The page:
classic cars

classic cars



David Brown Revives the Classic Mini Cooper with Modern Tech

The 60-year-old design gets a modern, premium touch

Introduced in 1959, the original Mini Cooper revolutionized the city car market and became so popular that it remained in production until 2000. The nameplate was purchased by BMW and relaunched in a more modern form in 2001, but most enthusiasts agree that things haven’t been the same. Nearly two decades have passed since the original Mini was discontinued and David Brown Automotive is bringing it back to life.

Called Mini Remastered, the new old Cooper is more than just a reproduction replica. While carefully crafted to resemble the original car from 1959, the small hatchback has been remastered to "meet the demands of modern day life." The exterior may not give away the modern production process of the car (unless you look closely), but the interior has been redesigned to include all sorts of high-tech features, including a premium infotainment system.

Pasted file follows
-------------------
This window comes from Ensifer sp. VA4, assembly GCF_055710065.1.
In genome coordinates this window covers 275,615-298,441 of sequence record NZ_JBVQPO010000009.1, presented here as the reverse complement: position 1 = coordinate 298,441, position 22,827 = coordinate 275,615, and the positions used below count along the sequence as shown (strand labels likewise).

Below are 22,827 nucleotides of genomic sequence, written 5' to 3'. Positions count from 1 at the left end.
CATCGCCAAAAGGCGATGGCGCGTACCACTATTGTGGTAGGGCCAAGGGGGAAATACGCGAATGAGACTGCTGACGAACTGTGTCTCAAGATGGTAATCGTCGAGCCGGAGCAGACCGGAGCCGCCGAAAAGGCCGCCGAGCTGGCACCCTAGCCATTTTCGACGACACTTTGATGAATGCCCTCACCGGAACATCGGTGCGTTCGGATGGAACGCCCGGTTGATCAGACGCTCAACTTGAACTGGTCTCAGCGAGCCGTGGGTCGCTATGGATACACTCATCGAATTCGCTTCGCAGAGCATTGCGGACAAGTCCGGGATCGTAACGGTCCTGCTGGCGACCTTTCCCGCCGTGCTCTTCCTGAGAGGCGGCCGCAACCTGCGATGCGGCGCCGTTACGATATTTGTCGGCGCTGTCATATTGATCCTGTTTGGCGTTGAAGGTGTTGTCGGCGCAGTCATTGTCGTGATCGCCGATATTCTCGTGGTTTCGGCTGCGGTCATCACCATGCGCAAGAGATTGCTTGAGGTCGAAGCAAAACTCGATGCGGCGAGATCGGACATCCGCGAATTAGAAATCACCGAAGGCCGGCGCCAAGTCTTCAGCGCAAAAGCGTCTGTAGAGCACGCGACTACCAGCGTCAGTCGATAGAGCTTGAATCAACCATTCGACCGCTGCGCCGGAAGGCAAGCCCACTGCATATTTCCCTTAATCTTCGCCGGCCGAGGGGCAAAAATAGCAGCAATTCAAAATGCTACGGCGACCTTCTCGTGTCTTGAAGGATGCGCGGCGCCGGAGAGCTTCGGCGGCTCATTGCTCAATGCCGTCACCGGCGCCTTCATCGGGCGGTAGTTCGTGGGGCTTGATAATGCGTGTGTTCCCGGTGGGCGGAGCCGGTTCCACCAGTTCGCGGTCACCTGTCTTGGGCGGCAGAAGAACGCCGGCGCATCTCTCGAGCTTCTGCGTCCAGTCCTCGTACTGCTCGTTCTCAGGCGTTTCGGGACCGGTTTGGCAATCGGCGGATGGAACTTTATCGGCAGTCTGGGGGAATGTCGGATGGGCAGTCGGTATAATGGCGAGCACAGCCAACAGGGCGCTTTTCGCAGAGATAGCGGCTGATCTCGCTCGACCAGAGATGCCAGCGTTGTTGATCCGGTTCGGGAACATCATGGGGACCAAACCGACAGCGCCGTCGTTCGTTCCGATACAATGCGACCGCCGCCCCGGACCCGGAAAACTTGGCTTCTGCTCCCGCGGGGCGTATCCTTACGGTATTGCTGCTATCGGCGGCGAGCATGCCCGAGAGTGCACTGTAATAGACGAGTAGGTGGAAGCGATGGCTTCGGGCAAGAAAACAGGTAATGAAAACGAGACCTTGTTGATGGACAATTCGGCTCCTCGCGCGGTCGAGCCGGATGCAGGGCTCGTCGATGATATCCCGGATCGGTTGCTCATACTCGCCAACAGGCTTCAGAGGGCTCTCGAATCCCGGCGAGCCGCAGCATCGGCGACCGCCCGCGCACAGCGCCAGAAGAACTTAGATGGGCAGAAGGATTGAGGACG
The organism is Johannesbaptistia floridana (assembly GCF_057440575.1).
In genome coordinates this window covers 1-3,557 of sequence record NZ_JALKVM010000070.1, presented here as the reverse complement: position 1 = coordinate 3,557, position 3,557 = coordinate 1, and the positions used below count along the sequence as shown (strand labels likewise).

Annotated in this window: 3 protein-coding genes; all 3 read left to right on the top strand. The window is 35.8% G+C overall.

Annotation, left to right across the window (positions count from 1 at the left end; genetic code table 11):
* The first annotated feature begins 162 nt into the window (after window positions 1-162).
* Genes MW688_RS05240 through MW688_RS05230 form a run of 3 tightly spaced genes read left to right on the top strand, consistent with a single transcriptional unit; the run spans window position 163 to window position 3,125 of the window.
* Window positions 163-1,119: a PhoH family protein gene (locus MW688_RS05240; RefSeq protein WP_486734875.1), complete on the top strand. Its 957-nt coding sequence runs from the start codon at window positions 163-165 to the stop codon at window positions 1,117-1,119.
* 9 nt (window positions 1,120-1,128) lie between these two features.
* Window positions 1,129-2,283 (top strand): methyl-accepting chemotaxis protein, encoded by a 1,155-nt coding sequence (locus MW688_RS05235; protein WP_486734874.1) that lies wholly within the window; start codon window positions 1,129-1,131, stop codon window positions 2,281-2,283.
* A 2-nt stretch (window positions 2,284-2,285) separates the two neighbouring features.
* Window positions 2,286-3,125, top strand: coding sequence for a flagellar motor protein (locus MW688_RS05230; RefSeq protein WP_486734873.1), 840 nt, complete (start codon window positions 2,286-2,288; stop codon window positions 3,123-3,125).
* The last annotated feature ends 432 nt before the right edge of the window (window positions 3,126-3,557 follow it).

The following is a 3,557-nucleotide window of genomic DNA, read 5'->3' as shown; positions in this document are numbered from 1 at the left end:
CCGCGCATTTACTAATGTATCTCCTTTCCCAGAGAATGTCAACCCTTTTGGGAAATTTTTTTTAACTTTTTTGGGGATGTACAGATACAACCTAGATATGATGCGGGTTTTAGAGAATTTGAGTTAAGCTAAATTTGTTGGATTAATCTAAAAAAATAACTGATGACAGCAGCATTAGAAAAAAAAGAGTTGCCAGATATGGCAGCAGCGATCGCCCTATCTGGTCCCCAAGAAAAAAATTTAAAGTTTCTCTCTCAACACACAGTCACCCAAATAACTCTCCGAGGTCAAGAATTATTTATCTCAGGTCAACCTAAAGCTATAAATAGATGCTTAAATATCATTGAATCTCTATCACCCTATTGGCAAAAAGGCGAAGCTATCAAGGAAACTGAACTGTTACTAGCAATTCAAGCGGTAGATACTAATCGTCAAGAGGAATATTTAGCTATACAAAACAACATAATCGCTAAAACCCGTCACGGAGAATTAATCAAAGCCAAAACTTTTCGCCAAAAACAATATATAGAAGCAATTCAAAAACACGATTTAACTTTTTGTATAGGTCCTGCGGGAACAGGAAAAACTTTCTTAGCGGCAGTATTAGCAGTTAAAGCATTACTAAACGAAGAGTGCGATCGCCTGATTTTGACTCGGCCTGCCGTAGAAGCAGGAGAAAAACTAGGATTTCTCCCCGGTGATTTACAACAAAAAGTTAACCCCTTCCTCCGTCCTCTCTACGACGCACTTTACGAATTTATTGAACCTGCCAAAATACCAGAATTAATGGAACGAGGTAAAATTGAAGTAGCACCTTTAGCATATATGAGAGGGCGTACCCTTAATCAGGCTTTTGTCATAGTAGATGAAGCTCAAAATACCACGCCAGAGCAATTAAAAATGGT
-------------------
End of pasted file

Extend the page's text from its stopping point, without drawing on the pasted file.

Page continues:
The original engine has also undergone a complete transformation. Not only more powerful, it also runs smoother than Mini’s original unit, while returning improved performance and fuel economy. David Brown Automotive says that over 1,000 man hours go into creating each Mini Remastered. Let’s find out why.